JEFFERSON CITY, Mo. — Through Facebook Live, Secretary of State Jay Ashcroft answered questions directly from Missourians on election security and voter registration.
“Election security has been a concern since elections started,” Missouri’s top election official told those who tuned in.
Ashcroft, a Republican, went on to tout the different steps his office has taken to strengthen election security. Beyond partnering with a multitude of federal groups and having the system tested, the state hosted a National Election Security Summit in St. Louis in 2018.
One of the office’s biggest accomplishments, according to Ashcroft, is its partnership with local election authorities.
“[We] collaborate with local election authorities to review their policies, procedures, hardware, network, and give them advice on how they can strengthen those systems on an individual basis,” Ashcroft told The Missouri Times. “[It is] not, ‘Here is a statewide blast to every county,’ but an individualized examination of what is happening at the local election authority and individualize suggestions.”
He added the Secretary of State’s Office is working on preparing grants — from federal funding Missouri received — to allow counties, based on specific cybersecurity needs, to shore up or strengthen what would be beneficial for the specific election authority.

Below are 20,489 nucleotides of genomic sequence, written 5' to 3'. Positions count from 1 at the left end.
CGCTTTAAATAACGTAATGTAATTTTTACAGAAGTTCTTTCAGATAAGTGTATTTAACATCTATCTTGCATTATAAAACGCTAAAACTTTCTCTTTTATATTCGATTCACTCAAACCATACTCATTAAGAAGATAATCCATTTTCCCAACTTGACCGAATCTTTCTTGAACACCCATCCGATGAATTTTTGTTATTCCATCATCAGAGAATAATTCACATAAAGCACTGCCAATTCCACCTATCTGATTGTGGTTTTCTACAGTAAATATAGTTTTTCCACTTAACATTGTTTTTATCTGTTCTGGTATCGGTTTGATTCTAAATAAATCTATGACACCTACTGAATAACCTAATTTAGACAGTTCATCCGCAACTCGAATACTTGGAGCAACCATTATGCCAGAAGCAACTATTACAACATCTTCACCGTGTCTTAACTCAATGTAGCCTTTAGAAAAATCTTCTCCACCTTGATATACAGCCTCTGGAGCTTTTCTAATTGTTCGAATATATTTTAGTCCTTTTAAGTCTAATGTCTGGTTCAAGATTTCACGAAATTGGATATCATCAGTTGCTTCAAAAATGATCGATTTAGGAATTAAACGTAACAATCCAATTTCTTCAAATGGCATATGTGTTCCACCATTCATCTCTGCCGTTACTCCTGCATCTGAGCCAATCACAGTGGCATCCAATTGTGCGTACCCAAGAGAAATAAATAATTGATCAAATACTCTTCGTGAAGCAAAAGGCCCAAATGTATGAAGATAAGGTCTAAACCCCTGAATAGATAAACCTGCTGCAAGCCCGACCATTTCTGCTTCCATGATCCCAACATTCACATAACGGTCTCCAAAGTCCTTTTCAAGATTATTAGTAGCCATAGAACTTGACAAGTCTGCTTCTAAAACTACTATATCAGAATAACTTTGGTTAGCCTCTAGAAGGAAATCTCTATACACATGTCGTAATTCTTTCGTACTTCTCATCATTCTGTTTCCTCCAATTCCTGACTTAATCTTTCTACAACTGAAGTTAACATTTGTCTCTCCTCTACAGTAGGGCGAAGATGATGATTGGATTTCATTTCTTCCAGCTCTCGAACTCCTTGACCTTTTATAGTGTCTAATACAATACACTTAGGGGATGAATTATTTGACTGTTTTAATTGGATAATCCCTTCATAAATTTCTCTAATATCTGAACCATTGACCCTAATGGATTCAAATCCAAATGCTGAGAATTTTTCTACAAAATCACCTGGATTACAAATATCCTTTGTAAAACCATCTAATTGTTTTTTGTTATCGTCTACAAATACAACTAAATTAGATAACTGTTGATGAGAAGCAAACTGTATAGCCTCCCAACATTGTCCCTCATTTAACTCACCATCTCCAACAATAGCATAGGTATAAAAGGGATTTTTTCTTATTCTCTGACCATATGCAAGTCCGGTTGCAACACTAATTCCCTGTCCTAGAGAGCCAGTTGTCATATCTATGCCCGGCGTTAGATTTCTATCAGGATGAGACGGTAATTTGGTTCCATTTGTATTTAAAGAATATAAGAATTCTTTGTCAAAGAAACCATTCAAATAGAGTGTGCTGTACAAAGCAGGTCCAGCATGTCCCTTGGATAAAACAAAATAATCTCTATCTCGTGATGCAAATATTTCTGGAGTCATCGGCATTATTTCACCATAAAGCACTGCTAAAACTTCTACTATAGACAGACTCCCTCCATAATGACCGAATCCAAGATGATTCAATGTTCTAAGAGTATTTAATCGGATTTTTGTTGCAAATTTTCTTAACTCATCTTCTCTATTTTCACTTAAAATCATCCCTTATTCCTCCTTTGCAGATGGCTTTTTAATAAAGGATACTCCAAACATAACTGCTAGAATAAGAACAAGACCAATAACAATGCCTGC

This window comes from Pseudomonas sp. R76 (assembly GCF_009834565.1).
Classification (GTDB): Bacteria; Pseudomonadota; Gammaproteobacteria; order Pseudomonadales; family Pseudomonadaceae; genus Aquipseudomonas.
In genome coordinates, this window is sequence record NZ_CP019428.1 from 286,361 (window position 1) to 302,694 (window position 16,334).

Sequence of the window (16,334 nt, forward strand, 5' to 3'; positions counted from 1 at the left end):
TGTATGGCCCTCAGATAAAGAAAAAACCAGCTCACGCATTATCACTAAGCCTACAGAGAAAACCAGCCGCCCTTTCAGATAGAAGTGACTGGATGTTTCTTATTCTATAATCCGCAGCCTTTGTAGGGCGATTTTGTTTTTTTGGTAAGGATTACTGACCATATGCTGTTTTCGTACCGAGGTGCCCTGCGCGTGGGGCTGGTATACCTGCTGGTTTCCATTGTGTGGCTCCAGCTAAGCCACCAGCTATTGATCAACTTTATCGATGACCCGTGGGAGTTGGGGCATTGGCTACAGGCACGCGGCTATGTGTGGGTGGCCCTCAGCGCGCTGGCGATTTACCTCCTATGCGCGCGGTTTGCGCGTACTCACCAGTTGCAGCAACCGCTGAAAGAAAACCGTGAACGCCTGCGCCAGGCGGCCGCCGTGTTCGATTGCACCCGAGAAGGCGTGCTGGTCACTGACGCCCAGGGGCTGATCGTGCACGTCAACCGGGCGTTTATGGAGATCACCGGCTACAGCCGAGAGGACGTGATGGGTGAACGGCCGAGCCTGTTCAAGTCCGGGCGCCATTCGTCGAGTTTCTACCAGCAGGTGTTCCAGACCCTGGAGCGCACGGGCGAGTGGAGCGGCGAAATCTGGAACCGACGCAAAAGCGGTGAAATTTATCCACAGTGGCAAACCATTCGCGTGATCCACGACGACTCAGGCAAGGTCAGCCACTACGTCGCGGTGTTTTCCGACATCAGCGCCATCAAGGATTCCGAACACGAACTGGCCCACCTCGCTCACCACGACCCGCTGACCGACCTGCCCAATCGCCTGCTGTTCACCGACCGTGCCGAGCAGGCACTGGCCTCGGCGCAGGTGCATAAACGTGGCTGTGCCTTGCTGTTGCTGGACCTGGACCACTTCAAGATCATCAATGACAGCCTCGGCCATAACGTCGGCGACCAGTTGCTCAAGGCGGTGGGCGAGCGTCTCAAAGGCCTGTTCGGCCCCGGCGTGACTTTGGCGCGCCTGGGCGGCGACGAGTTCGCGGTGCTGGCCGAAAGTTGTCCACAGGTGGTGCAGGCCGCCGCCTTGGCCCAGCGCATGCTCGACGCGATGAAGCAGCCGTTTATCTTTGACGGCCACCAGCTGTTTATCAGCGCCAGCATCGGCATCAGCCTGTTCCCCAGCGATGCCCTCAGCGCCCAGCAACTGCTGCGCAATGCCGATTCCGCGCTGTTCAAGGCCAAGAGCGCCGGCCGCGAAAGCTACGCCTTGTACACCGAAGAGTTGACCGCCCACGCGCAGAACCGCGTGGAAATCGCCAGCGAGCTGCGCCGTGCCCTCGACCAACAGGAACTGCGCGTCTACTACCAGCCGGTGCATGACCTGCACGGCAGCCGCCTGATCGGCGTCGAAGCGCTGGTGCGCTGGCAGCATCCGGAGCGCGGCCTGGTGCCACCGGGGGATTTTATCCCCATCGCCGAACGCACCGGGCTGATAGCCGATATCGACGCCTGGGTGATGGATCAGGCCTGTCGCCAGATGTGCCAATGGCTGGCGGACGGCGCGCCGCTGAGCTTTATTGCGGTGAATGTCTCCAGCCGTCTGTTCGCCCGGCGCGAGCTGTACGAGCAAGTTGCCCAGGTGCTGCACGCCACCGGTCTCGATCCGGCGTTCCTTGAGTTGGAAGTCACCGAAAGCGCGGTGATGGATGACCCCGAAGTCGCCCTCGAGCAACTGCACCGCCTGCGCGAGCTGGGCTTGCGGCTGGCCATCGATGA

The Facebook Live also touched on voter registration.
“If people aren’t registered to vote, it is easy and they need to get registered. If they are registered, they will be able to vote, and their vote will count,” Ashcroft said.
Monday’s Facebook Live was the second time Missouri’s top election official held the internet forum for a question and answer session; the first topic was the abortion referendum.
The reception of the Facebook Live town halls depends on the question and the topic, according to Ashcroft.
“I think it is really important to have that sort of avenue so I can speak to what [citizens] are interested in,” Ashcroft said. “It is really about customer service. We only have one secretary of state; we don’t have one for each party, we don’t have one for different regions of the state.”
Facebook Live is simply another avenue for the state to communicate with people and for the people to communicate with the state, according to Ashcroft.
He went on to add his office is trying to figure out a better way to communicate with people— since he is “not really a press conference type of person.”
“We are really hoping the Facebook Live and me getting out to every county in the state every year, really helps people get the opportunity if they have a question, if they have a concern, an answer on point to what they are interested in,” Ashcroft said.
The Secretary of State’s Office intends to hold more Facebook Live conversations. Ashcroft noted they have “penciled in some topics” but are still deciding ahead of the next internet forum, which could be in a month or two.
Alisha Shurr was a reporter for The Missouri Times and The Missouri Times Magazine. She joined The Missouri Times in January 2018 after working as a copy editor for her hometown newspaper in Southern Oregon. Alisha is a graduate of Kansas State University.